Soon after, Ms. Chu founded Huabao International Holdings in 2004 and then launched its IPO in Hong Kong two years later, growing it into a flavorings giant with a current market cap of 10.4 billion hkd.
Ms. Chu originally founded the precursor to Huabao in 1996 at the tender age 25.
She currently owns around 40% of Huabao and ranks 39th on the Forbes China list.
Ms. Chu has successfully led Huabao International become China's No.1 tobacco flavoring play with an over 50% domestic market share.
She is also a master at relationship building, or guanxi in Mandarin Chinese, despite her very reclusive posture vis-à-vis the media.
As the power and face behind Huabao, Ms. Chu has managed to sign on and protect lucrative, long-term supply contracts with China’s top state-owned tobacco producers.
This stellar achievement was accomplished in the context of Beijing actively seeking to boost the market share of the top PRC tobacco brands in the global market, some of whom were not Huabao clientele.
Ms. Chu, now a resident of Hong Kong, has practiced a two-pronged expansion campaign: make the proper political connections to smooth the road forward, and buy up competitors along the way to boost brand image and market share as well as attain an economy of scale.Her political prowess must have impressed the right people as Ms. Chu is a member of the Fifth Chinese People’s Political Consultative Conference Committee in Shenzhen.
While shaking all the right hands in the nation’s halls of power, she is also inking M&A deals in a growing number of boardrooms.
In 2010 Huabao took over Qingdao Qingda, an aromatic raw materials and food ingredients play.
Huabao also acquired a 60% stake in Yunnan Hua Xiang Yuan Flavours and acquired Guangdong Province Jinye Reconstituted Tobacco Leaves Technology Development Co.
She said Huabao’s expansion strategy involved seeking out new growth drivers by migrating further into F&B flavorings and diversifying away from an overreliance on tobacco, which currently constitutes around 70% of group revenue.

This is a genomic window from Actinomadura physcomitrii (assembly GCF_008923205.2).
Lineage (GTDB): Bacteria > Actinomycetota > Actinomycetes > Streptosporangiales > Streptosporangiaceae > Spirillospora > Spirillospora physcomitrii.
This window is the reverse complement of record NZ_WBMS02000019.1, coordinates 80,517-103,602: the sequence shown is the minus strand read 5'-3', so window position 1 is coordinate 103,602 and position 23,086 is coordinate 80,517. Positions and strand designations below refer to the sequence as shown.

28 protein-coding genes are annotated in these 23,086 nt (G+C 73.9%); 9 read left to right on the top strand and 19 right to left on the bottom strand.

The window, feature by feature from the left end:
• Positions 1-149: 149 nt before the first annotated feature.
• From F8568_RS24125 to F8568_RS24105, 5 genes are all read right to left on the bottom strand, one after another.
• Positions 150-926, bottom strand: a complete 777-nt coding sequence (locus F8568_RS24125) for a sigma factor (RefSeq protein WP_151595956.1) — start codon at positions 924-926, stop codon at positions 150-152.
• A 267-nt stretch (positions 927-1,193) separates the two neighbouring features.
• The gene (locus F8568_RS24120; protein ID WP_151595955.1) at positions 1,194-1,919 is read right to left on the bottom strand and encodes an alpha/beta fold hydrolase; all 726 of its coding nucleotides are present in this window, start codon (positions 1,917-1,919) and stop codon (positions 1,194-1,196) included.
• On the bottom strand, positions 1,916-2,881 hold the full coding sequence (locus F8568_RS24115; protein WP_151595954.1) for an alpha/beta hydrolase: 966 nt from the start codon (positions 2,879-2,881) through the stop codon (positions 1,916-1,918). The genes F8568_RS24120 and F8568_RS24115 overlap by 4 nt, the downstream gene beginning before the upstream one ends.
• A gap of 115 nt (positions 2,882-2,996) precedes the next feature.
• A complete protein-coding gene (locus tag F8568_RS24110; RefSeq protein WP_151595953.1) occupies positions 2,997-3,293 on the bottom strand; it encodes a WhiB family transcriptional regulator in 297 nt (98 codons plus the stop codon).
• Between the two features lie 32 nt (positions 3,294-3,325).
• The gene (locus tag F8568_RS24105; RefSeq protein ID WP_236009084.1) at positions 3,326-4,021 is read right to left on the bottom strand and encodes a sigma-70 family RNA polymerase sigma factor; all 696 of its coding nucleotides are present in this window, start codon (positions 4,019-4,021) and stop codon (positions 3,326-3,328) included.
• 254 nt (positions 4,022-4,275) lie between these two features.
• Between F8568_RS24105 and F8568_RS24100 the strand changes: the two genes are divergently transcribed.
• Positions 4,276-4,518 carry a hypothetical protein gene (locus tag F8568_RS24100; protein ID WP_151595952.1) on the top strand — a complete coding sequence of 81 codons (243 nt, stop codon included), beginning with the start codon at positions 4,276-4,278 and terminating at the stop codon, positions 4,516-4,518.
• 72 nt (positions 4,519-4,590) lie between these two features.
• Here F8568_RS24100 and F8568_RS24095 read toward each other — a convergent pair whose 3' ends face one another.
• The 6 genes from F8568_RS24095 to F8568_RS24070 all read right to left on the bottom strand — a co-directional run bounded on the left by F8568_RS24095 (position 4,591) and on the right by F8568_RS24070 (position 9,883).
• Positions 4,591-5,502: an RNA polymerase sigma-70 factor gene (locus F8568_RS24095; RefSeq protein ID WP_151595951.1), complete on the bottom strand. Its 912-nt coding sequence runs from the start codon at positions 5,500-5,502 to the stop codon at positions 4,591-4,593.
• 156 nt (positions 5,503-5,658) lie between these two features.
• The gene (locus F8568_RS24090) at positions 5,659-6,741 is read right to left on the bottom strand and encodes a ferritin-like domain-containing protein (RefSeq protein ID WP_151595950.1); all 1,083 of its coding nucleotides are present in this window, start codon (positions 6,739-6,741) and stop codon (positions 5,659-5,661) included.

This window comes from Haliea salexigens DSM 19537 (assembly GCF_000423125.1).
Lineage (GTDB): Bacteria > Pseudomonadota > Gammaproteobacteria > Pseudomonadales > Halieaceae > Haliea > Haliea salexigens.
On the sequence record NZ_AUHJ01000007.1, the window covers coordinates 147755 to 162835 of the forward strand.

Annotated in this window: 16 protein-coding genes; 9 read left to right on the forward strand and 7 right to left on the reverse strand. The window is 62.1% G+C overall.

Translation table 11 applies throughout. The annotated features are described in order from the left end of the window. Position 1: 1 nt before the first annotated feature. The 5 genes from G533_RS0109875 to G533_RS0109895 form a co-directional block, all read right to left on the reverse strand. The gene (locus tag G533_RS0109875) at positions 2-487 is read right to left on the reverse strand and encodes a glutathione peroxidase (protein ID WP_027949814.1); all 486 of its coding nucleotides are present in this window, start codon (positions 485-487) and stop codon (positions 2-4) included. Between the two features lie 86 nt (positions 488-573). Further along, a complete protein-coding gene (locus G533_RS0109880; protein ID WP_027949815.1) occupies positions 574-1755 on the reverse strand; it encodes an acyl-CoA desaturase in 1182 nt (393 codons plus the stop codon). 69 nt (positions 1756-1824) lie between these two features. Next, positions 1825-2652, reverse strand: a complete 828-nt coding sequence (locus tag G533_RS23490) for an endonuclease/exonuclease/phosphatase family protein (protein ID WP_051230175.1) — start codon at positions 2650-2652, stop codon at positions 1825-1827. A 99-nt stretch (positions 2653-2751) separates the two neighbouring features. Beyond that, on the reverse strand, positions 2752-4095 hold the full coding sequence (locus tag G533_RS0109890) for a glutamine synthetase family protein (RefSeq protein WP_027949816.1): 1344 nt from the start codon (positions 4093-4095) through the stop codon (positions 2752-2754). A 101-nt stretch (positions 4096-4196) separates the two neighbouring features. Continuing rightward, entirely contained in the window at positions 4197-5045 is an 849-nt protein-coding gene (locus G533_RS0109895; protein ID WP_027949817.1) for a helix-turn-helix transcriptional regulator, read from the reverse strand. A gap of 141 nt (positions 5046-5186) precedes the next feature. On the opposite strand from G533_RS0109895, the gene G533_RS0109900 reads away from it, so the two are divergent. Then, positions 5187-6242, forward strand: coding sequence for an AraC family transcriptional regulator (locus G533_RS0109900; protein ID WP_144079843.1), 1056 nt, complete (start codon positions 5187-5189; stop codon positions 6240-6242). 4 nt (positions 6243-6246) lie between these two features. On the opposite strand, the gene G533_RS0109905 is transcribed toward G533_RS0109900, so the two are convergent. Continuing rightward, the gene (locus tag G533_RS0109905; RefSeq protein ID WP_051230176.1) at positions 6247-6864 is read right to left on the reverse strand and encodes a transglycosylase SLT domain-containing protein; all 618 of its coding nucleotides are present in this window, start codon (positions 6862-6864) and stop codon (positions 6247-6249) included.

Despite the billionaire baroness' desire to boost Huabao's brand recognition, Ms. Chu herself still prefers to remain as anonymous as possible.
When a researcher from Hurun recently arranged to meet with staff at Huabao’s Shenzhen headquarters, things didn’t turn out as expected.
“The staff immediately became very protective of their boss and seemed to be on edge the whole time I was introducing myself, despite having already been cleared for a visit.
“’Our boss always prefers to keep a low profile and never accepts media interviews, so we suggest that you leave now’,” the Hurun staffer was curtly told.
Even a woman claiming to be Ms. Chu’s personal secretary said she had no namecards of her own.“Ms. Chu is currently overseas. But even if she were here, she would not be able to meet you,” the Huabao staffer added.
Another Huabao employee told the reporter: “Ms. Chu seldom appears even before us, and never talks about personal matters.
“Therefore, we know a lot about how she took Huabao public and what the current strategy is, but we know little about Ms. Chu the woman and virtually nothing about any of the challenges and bumps in the road she surely faced along the way.”
Perhaps we must adopt Hurun’s approach and simply wait for Huabao’s annual report to be released before learning any more about the firm’s mysterious, media-shy elusive billionaire tycoon.
For more on Ms. Chu Lam Yiu, see: